Two programs in Cambridge required a ride on the T (Boston’s subway), but the convention planners had thoughtfully provided free weekly passes for all attendees.  Christian Lane, the newly installed AGO Vice President, performed on both the Skinner and Fisk organs at Harvard’s Memorial Church, with a fine program ranging from Max Reger’s Introduction and Passacaglia to new commission Solstice Sonata for organ and trumpet by Carson Cooman.  He concluded with a majestic performance of the Bach Passacaglia and Fugue, reminding the audience of the source of much of the musical inspiration heard this week.  The second Cambridge concert was a choral delight by the Handel and Haydn Society conducted by John Finney, featuring three Bach works—one in Italian by C.P.E. Bach and a motet (Komm, Jesu, Komm) and Mass (Missa Brevis) by J.S.  Although the marble interior of St. Paul’s Church was a glorious benefit to the J. S. works, the Italian paean to the city of Hamburg Spiega, Ammonia fortunata, was so intricate that the words were somewhat lost in the atmosphere.  Nevertheless it was a beautiful experience.

Young organists have become a fixture of AGO conventions since Los Angeles in 04, and Boston celebrated the future of the organ world with nine performances by regional Quimby Competition winners plus another by the winners in Organ Improvisation and Organ Performance.  These young performers continue to dazzle with their skill and maturity, and the three Rising Stars I heard, Jennifer McPherson, Ryan Kennedy and Nicholas Capozzoli, played brilliantly.

There were so many other notable performances—a top-notch choral group Blue Heron, the Boston City Singers, organists Janette Fishell, Joan Lippincott and the Boston Early Music Festival Chamber Ensemble, Chelsea Chen, Thierry Escaich, a grand concluding event at the First Church of Christ Scientist featuring Stephen Tharp, plus many fine worship services, workshops and scholarly papers, extensive exhibits where you could buy a music score or a pipe organ—it is almost too much to digest in one week.   In fact some have criticized the national conventions as too much of a good thing and lobbied for leaner schedules.  Surely we organists are capable of pacing ourselves, and what a shame it would have been to omit any of these fine programs in the interest of economy of time.  In fact Convention Coordinator Ray Cornils met with first-time attendees to advise picking and choosing among the offerings to avoid convention burnout.

In a commendable attempt to lighten the physical load of lugging around a fat program book, the Boston organizers broke the program into 5 mini-booklets, a nice idea but one that needs work; the organ specifications were all in booklet 1, for example, so at the concert venues you had to remember to bring booklet 1 in addition to the day’s program.  Surely a picky complaint, though, in view of the rich and satisfying experience which Boston provided for the international organ world.  Bravo for a fine convention, Boston!  See everyone in 2016 in Houston!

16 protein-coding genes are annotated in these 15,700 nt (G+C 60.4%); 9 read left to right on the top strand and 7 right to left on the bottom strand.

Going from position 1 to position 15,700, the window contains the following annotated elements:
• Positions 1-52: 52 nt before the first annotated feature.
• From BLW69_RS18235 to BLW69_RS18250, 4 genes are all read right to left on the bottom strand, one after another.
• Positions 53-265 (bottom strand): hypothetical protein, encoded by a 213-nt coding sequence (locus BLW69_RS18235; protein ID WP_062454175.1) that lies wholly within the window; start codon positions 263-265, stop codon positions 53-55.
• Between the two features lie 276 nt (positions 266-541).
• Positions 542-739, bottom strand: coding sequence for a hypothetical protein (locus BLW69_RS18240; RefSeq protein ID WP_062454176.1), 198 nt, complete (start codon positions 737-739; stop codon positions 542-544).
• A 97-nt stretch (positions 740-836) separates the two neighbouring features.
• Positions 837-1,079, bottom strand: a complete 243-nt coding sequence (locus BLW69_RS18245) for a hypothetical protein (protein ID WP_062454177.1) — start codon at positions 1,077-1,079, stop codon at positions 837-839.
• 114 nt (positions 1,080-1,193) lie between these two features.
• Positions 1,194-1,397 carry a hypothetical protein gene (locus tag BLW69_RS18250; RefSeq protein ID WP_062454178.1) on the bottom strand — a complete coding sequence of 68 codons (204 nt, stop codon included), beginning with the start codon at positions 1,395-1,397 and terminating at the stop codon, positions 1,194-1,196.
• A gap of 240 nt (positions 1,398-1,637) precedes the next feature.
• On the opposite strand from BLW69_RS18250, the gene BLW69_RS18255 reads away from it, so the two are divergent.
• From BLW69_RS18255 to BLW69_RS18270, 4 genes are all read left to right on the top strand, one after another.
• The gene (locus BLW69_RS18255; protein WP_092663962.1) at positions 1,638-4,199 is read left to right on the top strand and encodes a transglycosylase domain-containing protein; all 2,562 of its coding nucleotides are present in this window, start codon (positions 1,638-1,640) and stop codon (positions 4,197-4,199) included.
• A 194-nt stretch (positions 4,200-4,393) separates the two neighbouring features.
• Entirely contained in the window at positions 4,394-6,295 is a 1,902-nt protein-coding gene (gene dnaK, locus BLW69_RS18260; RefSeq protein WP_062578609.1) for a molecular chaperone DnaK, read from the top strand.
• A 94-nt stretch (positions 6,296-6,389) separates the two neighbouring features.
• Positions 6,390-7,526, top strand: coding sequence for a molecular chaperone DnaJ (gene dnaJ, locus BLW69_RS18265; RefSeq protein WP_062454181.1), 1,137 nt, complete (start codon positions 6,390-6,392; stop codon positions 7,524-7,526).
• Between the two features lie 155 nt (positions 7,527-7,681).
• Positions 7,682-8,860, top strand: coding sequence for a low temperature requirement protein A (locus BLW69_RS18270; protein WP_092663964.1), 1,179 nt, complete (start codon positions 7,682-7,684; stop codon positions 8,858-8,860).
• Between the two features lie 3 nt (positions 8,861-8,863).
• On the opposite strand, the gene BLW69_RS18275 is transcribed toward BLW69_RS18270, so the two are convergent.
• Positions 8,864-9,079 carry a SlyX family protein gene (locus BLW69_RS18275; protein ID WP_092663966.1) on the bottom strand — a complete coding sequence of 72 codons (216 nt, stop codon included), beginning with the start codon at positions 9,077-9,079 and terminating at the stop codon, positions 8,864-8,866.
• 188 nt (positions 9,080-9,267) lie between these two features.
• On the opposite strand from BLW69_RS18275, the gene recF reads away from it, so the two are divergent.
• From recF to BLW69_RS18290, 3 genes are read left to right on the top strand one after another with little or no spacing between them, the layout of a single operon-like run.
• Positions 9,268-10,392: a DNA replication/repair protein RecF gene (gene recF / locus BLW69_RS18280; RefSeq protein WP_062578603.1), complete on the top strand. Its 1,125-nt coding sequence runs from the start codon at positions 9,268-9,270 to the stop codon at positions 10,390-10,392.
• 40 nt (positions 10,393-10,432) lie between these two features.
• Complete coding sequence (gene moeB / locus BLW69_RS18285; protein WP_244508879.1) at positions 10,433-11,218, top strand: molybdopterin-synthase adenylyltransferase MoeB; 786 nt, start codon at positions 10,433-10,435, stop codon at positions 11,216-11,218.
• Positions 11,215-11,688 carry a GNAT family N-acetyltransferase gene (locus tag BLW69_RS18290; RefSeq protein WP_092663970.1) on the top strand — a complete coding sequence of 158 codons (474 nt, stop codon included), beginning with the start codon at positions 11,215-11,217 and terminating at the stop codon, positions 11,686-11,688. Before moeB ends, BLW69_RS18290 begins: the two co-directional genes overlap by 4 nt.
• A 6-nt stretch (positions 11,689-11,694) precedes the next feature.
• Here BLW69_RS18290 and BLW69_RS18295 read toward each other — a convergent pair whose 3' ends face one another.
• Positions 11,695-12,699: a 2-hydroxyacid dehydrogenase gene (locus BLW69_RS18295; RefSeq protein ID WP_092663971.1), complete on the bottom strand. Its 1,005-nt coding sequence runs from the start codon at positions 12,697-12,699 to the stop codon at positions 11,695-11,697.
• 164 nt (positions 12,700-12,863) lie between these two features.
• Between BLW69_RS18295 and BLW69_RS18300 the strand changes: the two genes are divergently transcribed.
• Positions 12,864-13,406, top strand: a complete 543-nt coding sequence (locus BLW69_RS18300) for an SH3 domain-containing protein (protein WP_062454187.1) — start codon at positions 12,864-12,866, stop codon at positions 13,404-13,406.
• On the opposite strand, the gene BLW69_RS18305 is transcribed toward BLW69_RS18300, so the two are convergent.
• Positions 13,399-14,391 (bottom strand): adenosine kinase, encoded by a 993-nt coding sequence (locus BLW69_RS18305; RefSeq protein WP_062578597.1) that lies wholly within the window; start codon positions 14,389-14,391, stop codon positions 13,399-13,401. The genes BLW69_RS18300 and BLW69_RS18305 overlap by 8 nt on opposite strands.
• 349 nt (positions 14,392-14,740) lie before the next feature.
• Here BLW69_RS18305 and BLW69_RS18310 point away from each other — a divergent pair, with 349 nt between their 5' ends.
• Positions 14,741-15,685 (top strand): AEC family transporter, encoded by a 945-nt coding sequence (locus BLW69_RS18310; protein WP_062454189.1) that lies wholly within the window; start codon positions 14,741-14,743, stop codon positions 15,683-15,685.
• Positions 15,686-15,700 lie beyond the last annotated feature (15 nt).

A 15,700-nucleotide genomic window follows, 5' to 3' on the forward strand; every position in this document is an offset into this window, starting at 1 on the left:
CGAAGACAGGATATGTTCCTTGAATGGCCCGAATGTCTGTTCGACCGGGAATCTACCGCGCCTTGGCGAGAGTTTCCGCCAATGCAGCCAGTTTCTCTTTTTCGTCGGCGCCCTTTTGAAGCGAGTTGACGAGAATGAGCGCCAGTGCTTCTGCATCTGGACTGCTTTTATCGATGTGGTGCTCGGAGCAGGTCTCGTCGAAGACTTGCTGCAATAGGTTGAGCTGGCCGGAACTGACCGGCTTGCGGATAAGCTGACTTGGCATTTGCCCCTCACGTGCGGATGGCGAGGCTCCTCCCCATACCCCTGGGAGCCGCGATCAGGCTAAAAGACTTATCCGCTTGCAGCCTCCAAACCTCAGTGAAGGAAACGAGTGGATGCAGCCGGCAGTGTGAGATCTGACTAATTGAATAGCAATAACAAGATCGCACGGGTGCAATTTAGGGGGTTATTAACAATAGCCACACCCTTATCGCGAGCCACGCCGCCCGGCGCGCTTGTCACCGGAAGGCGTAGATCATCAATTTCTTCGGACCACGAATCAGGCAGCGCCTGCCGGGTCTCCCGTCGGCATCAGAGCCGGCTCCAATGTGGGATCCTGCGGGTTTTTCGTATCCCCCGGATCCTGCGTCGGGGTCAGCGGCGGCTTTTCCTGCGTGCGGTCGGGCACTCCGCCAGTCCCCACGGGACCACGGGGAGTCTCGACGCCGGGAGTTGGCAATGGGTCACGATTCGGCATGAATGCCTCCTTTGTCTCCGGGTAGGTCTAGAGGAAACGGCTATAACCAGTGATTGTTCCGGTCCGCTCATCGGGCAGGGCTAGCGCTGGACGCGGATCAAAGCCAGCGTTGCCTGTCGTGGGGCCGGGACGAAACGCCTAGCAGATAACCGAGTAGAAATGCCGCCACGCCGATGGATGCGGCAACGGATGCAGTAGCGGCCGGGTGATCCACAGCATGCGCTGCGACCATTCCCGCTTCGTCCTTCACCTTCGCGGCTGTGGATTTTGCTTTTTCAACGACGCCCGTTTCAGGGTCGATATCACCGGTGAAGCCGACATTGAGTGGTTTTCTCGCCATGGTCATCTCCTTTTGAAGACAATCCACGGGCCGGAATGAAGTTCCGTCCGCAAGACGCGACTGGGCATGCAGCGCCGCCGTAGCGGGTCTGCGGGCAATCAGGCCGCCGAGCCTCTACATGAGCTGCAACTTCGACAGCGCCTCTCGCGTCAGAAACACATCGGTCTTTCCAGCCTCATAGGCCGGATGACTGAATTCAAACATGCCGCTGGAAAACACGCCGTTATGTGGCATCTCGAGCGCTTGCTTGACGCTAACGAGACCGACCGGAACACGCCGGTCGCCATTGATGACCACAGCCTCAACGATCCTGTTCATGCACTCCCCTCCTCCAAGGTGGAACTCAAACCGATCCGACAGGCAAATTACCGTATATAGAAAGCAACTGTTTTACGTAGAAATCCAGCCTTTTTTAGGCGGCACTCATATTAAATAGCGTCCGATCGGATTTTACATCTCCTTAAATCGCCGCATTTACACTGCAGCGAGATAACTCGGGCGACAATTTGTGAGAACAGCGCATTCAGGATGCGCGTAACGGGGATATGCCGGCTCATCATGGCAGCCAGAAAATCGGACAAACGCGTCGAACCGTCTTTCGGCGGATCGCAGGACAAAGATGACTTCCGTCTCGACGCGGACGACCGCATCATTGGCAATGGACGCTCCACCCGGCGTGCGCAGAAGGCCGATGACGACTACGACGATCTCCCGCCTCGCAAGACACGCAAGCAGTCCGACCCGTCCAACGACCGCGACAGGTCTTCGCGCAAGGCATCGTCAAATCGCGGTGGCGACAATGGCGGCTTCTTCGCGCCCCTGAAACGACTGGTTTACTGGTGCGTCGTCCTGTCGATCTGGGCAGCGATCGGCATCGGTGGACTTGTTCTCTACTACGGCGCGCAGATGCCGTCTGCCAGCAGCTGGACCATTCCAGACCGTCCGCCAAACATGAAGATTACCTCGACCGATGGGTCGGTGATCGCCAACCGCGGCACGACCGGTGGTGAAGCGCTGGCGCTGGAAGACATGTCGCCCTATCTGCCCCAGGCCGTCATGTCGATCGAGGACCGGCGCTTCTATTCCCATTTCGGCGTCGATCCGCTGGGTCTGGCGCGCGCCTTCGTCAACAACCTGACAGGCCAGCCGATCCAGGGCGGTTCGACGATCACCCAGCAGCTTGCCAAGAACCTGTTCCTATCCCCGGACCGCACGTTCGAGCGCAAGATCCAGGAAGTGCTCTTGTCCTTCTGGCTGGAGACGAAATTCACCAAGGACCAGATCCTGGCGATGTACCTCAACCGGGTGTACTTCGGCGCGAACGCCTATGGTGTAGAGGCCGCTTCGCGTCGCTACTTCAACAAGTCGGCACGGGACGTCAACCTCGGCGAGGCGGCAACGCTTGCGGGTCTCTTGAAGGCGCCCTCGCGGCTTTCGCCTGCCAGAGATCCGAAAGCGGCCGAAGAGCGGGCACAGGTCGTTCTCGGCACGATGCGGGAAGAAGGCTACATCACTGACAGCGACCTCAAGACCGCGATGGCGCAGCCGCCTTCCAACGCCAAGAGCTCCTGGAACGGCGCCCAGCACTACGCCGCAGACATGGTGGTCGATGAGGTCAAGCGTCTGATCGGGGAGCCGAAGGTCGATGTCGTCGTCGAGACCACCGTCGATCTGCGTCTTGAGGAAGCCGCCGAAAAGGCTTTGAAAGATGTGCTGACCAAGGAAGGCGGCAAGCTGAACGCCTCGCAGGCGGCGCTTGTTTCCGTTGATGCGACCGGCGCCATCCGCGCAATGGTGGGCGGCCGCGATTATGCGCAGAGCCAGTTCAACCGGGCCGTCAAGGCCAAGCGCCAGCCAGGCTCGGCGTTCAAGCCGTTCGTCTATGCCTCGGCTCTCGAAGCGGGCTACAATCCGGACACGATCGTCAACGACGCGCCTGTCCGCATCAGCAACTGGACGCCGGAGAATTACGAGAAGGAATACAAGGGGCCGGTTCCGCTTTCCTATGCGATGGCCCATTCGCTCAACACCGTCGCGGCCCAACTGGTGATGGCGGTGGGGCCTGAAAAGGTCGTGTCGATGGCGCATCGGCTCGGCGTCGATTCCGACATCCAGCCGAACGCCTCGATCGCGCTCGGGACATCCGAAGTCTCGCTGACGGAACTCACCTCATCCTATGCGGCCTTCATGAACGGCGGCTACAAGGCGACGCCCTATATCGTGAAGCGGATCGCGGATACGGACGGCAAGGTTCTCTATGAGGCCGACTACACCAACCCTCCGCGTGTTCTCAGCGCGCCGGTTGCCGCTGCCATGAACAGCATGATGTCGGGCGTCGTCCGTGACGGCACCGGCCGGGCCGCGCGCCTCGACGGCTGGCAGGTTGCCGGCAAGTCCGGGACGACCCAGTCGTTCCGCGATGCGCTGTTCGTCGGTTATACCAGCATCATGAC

What is Bach and Sons?

B&S Logo SmallOrganist Jeannine Jordan breathed life into the women in composer Johann Sebastian Bach’s life Sunday in Hillsboro, Oregon. Using her acting skills and her musical talent to present “Bach and Sons,” a multimedia organ concert at Rodgers Instruments Corp.,  Jordan opened her performance with the labored strains of Toccata in D Minor, transporting her audience to the 18th century to meet Bach’s benefactor, his two wives and his daughter. Of his seven children, Bach also had two sons who lived to adulthood.

“I’m always trying to think outside the box to find ways to get people to understand the organ,” said Jordan. “It’s a way to express what the organ really can do — showcase Bach’s music and do it in a 21st century format.” The multimedia presentation March 30 is the only one of its type currently in production, added Jordan.  

Jordan provides the musical prowess and her husband, David, adds technological wizardry that includes multiple cameras, screens, projectors and computerization. He sets up the live shots to play in conjunction with the historical presentation. Cameras show the organist’s fingers and feet (clad in tap shoes, sans taps) deftly working the instrument to punctuate the presentation with the appropriate musical tones.

Jaeckel Tracker Organ Duluth MNThe organist not only plays, she switches vests and scarves as she takes on the persona of the women in Bach’s life in order to tell the story. Jordan’s passion is to introduce the organ to as many people as she can. With the number of students taking piano and organ lessons in decline, “We have to get young people involved so the instrument will survive,” she said.

Her love affair with the organ began in fourth grade, when her piano teacher advised Jordan to begin playing the organ as soon as her legs were long enough. By the time she began organ lessons in seventh grade, she was already in love. It was a good move. “You can put yourself through school, and you can always have a job as an organist,” she reasoned.

Part of the education Jordan hopes to provide is the history of Bach, whose compositions spanned music’s Baroque period before he died in 1750. “Most organists start their playing careers with Bach. I have played many other styles of music, but the ultimate compositions for the organ I believe are by Bach,” Jordan said. Bach was a “consummate musician who was constantly working, not because he was famous at the time, but because he was doing his job,” explained Jordan.

Most listeners may not be able to name most of his compositions, but they recognize the melodies. Bach mastered several instruments, including the violin and harpsichord, but his first love was the organ, which he referred to as “the king of instruments.” This summer, Jordan and her husband will take their show to Europe. While there, she will play in the church where Bach was married, in Germany.

Tag Cloud

%d bloggers like this: